What may come a surprise, however, is the very unproductive play of Jeff Green. Green produced less than two wins in over 3,000 minutes of play time. He played more minutes than all but six players in the entire NBA, and only produced ONE win. Scarier still is that this bad season isn’t an anomaly. He posted nearly identical numbers in 2008-09, and was the worst player in the NBA the previous season. The reason this is so alarming is that the front office puts a great deal of confidence in Green. He was drafted with the 5th overall pick in the 2007 NBA draft, a pick that was traded by Boston for Ray Allen. In addition, they have made no moves to secure a player to start at power forward – a sign of their trust in Green to play the position. Obviously the coaching staff shares this confidence, or he wouldn’t have seen such a huge volume of playing time. He is considered (along with Durant and Westbrook) a member of the core of this young team by the front office, coaching staff, and the media. This is extremely unfortunate, as Green’s poor play may well put a damper on Oklahoma City’s success for years to come.
The best case scenario would be to trade Green, though this is unlikely given what we have just established. A more foreseeable, yet still positive possibility is that the front office realizes it needs a true power forward (Green is naturally a small forward, but plays PF so he and Durant can be on the floor at the same time). In this case, a productive power forward could be brought in, and Green could be moved to the sixth man position. This would diminish the effect of Green’s lack of productivity enough to make everyone happy.
While we’re on the subject of players that hurt the Thunder, we might as well mention Nenad Kristic. Kristic, despite his continued negative production, continues to be employed as Oklahoma City’s starting center. He has literally lost the Thunder a win over his last two seasons. However, the poor play of Kristic will probably not be as detrimental to Oklahoma City in the years to come.
There are two reasons for this: 1.He is not perceived as that good of a player, and 2. The success of Serge Ibaka, particularly in the playoffs, might soon earn him the starting position, and more of Kristic’s minutes.
As for the offseason, Sam Presti’s job is clear: get a good big man! Oklahoma City’s backcourt is great. Their swingman is fantastic. Their big men are terrible. Fans can keep their fingers crossed that Serge Ibaka’s development will follow suit with Durant’s and Westbrook’s. Chances are, though, that it won’t. Additionally, it is very improbable that one of the Thunder’s four late first round picks will develop into a star.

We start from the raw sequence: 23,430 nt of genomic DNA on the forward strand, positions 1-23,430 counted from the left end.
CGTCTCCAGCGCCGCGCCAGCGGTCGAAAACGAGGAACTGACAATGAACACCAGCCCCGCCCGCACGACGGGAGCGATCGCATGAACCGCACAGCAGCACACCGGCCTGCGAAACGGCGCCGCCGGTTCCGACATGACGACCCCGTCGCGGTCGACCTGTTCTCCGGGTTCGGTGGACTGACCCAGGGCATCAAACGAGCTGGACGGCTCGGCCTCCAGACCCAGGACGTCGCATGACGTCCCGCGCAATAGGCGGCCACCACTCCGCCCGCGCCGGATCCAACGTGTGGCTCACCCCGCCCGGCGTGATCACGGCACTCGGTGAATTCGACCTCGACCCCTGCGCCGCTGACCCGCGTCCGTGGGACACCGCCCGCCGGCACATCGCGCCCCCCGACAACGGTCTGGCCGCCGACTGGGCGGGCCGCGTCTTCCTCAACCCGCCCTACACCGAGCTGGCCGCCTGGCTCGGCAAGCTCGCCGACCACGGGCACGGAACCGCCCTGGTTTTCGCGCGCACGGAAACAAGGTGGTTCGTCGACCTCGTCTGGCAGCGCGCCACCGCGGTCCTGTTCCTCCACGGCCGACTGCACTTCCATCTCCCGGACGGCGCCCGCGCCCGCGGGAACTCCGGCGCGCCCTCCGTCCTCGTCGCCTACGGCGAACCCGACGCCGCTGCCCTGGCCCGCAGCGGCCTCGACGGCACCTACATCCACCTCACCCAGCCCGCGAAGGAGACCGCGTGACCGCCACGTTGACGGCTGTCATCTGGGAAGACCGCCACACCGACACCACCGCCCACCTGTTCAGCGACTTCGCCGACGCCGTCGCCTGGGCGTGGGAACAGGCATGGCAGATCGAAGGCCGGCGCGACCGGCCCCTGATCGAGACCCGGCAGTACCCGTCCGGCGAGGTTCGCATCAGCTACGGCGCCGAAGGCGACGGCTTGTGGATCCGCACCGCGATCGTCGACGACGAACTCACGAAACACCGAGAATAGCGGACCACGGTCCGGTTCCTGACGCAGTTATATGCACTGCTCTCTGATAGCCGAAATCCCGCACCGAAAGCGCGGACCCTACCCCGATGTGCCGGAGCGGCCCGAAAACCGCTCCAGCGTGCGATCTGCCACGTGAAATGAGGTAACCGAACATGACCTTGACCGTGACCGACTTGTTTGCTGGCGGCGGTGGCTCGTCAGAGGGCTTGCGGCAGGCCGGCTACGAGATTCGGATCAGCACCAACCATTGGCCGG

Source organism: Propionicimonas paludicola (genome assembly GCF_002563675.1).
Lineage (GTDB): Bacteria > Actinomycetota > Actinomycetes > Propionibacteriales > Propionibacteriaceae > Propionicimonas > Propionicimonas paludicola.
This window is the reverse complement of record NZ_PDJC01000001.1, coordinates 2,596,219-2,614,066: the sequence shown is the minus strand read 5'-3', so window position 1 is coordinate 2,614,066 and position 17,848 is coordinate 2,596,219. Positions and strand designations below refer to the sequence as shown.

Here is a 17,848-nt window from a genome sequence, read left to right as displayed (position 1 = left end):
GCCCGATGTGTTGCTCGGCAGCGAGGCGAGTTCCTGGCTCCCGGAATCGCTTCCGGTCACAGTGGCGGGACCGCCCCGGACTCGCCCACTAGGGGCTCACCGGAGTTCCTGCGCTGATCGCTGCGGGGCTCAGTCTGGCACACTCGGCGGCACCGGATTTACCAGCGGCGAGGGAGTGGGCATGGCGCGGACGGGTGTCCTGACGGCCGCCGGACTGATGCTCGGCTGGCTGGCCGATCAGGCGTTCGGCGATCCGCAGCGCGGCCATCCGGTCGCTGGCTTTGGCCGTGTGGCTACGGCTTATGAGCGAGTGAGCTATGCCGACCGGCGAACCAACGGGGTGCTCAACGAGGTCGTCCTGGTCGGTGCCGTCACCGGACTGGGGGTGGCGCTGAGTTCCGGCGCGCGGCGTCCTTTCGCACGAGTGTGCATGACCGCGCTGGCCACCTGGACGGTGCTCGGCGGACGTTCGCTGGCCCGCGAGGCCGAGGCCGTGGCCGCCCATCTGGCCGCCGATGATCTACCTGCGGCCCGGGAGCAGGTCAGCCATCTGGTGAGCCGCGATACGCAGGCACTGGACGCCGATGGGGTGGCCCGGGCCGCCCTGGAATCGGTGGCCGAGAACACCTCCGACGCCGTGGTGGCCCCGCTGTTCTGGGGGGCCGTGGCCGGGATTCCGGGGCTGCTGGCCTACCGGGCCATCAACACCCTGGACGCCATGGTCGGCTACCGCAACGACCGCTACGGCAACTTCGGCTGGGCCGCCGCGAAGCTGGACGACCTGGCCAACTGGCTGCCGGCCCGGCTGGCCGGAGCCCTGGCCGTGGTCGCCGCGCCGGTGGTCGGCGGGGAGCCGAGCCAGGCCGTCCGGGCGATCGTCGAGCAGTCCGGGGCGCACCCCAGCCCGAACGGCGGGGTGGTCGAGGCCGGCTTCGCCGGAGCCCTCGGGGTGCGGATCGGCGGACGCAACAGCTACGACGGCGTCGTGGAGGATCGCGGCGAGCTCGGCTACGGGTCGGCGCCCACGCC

Fortunately, there is hope. The Thunder have $17 million free in the salary cap this offseason ($22 million in the unlikely event that Kristic doesn’t resign with his player option). This is enough to sign a huge free agent. Of those available, the most desirable would be David Lee, Carlos Boozer, or Chris Bosh. Bosh is out of the picture, he already narrowed down his list to five, and the Thunder didn’t make the cut. Boozer, although extremely desirable, is also probably unattainable, signs point to him seeking a larger market. Lee, on the other hand, would be a perfect match. In fact, theoretically, if Lee simply replaced Kristic’s minutes, one would expect the Thunder to produce around 60 wins. Giving Lee the same amount of minutes he received last season, which would involve replacing all of Kristic’s minutes at center, and some of Collison’s at power forward, would render the Thunder a 64 win team. However, before people jump to conclusions and assume adding Lee would make Oklahoma City the best team in the NBA, there are two important points to note:
1. This conclusion is based on Wins Produced from the 2009-10 season, and this may not remain constant in the 2010-11 season (though, as mentioned earlier, evidence supports it to stay at least relatively constant), and
2. Diminshing returns – a real but small effect (as noted in The Wages of Wins and Stumbling on Wins) — may decrease Lee’s production, or the production of someone else, if he were to be added to the team. Specifically, only so many rebounds can be grabbed each game. Oklahoma City is already one of the premier rebounding teams in the NBA, and a great deal of Lee’s production comes from rebounding. Still, the addition of Lee, or Boozer, certainly could make the Thunder one of the best teams in the league.